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Maker Faire: Mad science for the masses

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"The Arduino really lowered the bar of how much you needed to know just to get some interesting electronics going," he says.

Recently, inexpensive 3-D "printers" have also made creating things more accessible. These devices generate physical objects, such as small figurines or parts, by squirting out plastic or resin to build up objects layer by layer, all according to a computer model.

As more makers spread their wings, corporate America is starting to take notice.

RadioShack used to be a local hangout for young electronics geeks looking for parts or advice, but in recent years the company has pushed away from do-it-yourself projects and toward consumer electronics. Now, RadioShack has signaled a move back toward the DIY community, releasing a survey to ask makers what parts they'd like to see for sale. And this fall, all RadioShack stores will start stocking Arduino hardware, according to Amy Shineman, the retailer's director of consumer and product marketing.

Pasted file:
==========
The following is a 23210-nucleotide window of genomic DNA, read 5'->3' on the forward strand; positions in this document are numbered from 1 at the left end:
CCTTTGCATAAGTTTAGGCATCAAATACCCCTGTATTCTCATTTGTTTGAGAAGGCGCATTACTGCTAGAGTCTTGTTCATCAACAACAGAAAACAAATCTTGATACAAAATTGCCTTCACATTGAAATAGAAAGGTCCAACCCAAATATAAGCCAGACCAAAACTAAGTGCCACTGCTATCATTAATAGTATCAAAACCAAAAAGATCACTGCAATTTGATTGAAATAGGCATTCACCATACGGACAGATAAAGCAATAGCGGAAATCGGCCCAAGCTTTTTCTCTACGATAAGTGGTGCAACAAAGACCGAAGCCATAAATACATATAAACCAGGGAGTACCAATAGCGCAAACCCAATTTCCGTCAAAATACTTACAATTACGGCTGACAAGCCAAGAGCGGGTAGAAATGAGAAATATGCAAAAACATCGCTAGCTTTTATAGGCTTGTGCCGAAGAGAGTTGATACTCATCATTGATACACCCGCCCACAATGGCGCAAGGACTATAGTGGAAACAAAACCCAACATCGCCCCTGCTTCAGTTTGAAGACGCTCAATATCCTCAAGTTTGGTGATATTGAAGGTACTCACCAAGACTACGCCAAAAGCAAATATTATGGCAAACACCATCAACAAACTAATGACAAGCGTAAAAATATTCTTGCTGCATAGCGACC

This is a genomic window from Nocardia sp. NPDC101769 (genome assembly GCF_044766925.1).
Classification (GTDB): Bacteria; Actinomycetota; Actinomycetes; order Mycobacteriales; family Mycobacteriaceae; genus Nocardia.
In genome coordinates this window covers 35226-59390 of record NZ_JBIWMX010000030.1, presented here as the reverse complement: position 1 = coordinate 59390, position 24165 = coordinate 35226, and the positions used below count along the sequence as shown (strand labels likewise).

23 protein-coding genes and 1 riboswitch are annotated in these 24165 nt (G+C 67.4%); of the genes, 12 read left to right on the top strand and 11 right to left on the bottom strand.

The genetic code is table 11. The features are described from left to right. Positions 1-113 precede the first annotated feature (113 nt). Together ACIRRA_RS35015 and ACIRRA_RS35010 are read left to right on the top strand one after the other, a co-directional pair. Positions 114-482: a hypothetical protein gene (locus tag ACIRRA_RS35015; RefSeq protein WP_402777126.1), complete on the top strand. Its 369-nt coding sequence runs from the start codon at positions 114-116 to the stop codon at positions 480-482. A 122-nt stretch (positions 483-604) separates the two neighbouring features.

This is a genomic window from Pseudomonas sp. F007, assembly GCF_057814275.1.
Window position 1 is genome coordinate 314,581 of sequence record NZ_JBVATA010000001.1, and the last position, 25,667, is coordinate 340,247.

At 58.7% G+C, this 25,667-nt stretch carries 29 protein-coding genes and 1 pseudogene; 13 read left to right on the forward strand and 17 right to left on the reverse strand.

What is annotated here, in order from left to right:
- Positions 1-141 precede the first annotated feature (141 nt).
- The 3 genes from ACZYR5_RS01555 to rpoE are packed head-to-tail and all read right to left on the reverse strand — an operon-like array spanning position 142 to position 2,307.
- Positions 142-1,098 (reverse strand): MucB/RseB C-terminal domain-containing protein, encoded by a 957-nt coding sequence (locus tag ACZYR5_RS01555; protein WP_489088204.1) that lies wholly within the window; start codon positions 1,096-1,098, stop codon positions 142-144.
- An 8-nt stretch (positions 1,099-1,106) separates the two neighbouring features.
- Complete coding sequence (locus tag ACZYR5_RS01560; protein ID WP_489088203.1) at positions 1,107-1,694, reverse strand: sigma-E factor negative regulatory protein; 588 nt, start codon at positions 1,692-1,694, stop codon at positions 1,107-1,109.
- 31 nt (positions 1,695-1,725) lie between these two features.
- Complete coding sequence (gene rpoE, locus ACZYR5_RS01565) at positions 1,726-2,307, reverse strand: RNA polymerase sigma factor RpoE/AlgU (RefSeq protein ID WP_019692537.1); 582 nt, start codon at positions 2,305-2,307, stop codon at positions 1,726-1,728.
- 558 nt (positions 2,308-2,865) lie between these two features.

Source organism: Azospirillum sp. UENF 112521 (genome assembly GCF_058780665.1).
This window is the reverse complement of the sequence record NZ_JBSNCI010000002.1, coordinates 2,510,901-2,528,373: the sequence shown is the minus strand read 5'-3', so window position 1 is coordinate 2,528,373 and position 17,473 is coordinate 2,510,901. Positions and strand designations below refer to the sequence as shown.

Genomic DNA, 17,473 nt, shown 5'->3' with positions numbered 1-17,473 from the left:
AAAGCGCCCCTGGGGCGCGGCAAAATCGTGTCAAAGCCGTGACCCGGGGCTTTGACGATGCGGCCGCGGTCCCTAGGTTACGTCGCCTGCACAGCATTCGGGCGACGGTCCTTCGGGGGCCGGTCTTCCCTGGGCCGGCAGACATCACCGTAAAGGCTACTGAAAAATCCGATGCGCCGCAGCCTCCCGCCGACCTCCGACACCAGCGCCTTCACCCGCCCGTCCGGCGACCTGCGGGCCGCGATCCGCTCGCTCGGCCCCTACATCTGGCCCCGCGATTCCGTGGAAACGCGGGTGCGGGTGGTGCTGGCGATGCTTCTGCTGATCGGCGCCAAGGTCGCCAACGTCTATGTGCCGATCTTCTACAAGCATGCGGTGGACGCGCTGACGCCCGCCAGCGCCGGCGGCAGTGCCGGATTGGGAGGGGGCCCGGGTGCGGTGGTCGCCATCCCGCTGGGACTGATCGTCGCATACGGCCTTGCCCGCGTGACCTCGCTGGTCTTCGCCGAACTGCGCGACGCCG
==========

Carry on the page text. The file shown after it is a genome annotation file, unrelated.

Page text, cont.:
"We miss having the consumer group in our stores," she says. "We feel like they're an audience that is being underserved."

Computer-design giant Autodesk has long supported programs such as the annual student competition FIRST Robotics, but this year they took the unexpected step of acquiring Instructables, a website devoted to DIY enthusiasts, particularly young ones.

"Our CEO is a giant maker, along with a lot of our upper staff," says Jesse Harrington Au, Autodesk's official "maker advocate." The company hopes to introduce Instructables to a broader audience.

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